The Massachusetts Act Relative to Workplace Safety is Good for Law Abiding Businesses, Workers, and Taxpayers

The Act Relative to Workplace Safety
H.3633: Hearing Before Massachusetts Committee on Labor and Workforce Development

The National Employment Law Project (NELP) submits the following testimony in support of the Act Relative to Workplace Safety. NELP applauds Representative Rushing and this committee for holding a hearing on this important bill. The Act Relative to Workplace Safety is a sensible policy that is good for law abiding businesses, good for workers and good for taxpayers.

NELP is a non-profit law and policy organization with 45 years of experience providing research, advocacy and public education to advance the employment and labor rights of the nation’s workers.  We work together with national, state, and local partners to promote policies and programs to create good, safe jobs and ensure that work is an anchor of economic security and a ladder of economic opportunity for all of America’s working families.

Seventy workers in Massachusetts lost their lives on the job in 2016, representing a ten year high in worker fatality rates in the commonwealth. An additional 79,800 workers suffered a serious work-related injury. Nearly 40% of the workers fatality injured in Massachusetts on the job work in the construction industry.

Trenching is among the most dangerous work in construction. A little over one year ago, two workers tragically lost their lives in Boston’s South End in an unsafe trench, where proper safeguards were not installed. A subsequent investigation revealed that the employer had been previously cited twice for putting workers in trenches without required safety measures—citations they ignored and hazards they never fixed. The safety violations and horrendous safety record of this company were so egregious that the company and the owner have been charged with manslaughter. These tragic deaths clearly underscored the need for local and state governments to strengthen worker protections.

The Act Relative to Workplace Safety will help save lives and prevent injuries to workers and the public. This bill will require companies seeking to do business with the state, or seeking a trenching permit, to report their records of safety violations. This bill will help assure that the state is not subsidizing or supporting companies that operate with hazardous working conditions.

This bill aims to ensure that the state of Massachusetts does business and gives trenching permits only to responsible companies that respect worker safety laws. This law will help ensure that hardworking Massachusetts workers will get the safe workplaces they deserve.

When enacted, this law will reward responsible contractors and level the procurement playing field. This will help ensure that law abiding companies are not put at a disadvantage in comparison to those that choose to reduce their overall contract costs by cutting corners on worker safety.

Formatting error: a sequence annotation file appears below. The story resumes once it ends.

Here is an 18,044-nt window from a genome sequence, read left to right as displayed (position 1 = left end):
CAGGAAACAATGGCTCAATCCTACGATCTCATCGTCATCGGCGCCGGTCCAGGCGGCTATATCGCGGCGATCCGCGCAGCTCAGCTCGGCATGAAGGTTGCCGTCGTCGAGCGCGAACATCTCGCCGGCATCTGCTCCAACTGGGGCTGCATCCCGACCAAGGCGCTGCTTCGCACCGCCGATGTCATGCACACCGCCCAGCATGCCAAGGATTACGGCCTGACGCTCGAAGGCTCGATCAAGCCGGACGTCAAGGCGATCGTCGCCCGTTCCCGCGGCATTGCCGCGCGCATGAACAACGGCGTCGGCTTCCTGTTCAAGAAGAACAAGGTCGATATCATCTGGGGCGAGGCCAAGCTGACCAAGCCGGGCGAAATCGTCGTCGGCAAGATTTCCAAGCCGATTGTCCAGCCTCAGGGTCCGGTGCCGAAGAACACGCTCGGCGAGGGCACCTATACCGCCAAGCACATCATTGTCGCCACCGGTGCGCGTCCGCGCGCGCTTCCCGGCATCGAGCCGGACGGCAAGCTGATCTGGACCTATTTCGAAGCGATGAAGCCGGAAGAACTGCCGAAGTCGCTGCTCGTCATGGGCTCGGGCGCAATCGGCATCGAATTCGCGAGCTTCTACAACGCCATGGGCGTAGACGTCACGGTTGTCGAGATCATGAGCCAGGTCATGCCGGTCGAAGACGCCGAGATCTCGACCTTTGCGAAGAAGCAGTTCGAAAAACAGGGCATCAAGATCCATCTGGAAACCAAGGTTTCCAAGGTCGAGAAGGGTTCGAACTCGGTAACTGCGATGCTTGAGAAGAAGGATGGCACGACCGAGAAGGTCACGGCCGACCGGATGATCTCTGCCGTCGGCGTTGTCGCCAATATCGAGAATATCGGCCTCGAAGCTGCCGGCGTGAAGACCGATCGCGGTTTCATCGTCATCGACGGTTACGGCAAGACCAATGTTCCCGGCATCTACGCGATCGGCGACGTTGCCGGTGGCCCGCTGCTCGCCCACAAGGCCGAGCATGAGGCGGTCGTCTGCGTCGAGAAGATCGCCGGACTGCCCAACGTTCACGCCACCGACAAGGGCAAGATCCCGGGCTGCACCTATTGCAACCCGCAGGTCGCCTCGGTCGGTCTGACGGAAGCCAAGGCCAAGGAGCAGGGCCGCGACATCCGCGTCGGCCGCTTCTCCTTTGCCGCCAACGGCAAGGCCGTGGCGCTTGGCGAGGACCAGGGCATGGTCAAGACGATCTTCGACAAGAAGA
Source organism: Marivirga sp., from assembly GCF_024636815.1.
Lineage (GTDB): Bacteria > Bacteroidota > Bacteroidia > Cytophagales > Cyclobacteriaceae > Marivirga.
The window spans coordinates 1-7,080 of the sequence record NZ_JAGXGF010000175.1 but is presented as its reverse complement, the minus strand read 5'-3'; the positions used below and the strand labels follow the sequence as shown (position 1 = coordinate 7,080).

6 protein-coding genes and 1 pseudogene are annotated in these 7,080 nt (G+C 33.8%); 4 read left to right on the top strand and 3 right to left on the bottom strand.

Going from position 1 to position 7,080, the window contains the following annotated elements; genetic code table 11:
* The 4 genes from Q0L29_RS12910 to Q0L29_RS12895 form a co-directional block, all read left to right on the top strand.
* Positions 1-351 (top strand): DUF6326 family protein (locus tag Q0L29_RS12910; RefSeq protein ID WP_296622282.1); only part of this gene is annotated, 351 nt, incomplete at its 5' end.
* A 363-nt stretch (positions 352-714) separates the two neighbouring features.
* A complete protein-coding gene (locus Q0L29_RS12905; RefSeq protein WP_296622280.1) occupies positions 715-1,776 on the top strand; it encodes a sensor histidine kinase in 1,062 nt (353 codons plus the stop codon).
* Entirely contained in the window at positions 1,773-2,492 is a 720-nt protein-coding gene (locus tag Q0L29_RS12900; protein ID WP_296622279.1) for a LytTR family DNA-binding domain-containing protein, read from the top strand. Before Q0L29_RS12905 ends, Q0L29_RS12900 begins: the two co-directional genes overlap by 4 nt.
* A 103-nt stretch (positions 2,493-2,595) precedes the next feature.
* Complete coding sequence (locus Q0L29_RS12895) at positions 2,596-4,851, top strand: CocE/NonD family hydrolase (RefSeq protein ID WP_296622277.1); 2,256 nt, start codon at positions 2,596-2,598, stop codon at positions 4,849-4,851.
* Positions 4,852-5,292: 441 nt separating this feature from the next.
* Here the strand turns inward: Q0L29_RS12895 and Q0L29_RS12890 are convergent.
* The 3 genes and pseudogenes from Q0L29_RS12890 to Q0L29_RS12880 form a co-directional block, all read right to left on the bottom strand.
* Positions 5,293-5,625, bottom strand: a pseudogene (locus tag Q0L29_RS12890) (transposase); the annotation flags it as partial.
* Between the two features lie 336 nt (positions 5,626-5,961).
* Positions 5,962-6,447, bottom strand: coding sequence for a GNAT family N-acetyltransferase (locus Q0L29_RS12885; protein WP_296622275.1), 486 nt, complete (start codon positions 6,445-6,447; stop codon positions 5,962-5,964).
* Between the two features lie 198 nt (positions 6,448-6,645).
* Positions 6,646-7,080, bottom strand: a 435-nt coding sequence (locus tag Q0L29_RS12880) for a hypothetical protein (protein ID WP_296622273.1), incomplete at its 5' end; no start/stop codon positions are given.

We are confident that these rules will also help ensure that the public receives a good value for their tax dollars. A review by the Center for American Progress Action Fund [1] of contractors for the federal government, for example, found that those with the worst workplace violations (such as safety violations) also had significant performance problems such as cost overruns, performance issues and fraudulent billing.

The citizens of Massachusetts expect the government to be good stewards of taxpayer money. Why should Massachusetts tax dollars reward contractor’s that jeopardize worker health and safety? Taxpayer dollars should reward companies that respect our worker safety laws.

The Act Relative to Workplace Safety builds on existing Massachusetts procurement requirements and reflects practices that are increasingly common in the private sector as well—especially in the manufacturing and construction industry. Many private companies require subcontractors to disclose their workplace safety records. These companies find that it is a cost effective way to ensure future compliance. Further, a number of states and localities have laws requiring the reporting of workplace violations—and they work. In fact, they encourage more law abiding companies to apply for contracts because they level the playing field.

We have attached to our testimony a few language suggestions for a committee redraft.

We strongly urge this committee to issue a favorable report on the Act Relative to Workplace Safety. Thank you for your time and consideration.

You can read the full testimony below.

[1] “Federal Contractors that Harm Workers Also Shortchange Taxpayers,” Karla Walter and David Madland, December 2013, Center for American Progress Action Fund

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About the Author

Deborah Berkowitz

Worker Health and Safety Program Director, National Employment Law Project